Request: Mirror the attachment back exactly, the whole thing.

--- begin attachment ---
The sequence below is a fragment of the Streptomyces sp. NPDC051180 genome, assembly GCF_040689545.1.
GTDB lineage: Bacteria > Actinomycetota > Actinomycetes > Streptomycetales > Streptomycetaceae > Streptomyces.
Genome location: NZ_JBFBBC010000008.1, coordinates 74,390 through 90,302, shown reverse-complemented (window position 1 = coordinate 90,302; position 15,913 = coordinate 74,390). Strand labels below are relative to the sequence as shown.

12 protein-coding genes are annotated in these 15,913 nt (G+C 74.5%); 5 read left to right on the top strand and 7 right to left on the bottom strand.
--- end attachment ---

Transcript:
The sequence below is a fragment of the Streptomyces sp. NPDC051180 genome, assembly GCF_040689545.1.
GTDB lineage: Bacteria > Actinomycetota > Actinomycetes > Streptomycetales > Streptomycetaceae > Streptomyces.
Genome location: NZ_JBFBBC010000008.1, coordinates 74,390 through 90,302, shown reverse-complemented (window position 1 = coordinate 90,302; position 15,913 = coordinate 74,390). Strand labels below are relative to the sequence as shown.

12 protein-coding genes are annotated in these 15,913 nt (G+C 74.5%); 5 read left to right on the top strand and 7 right to left on the bottom strand.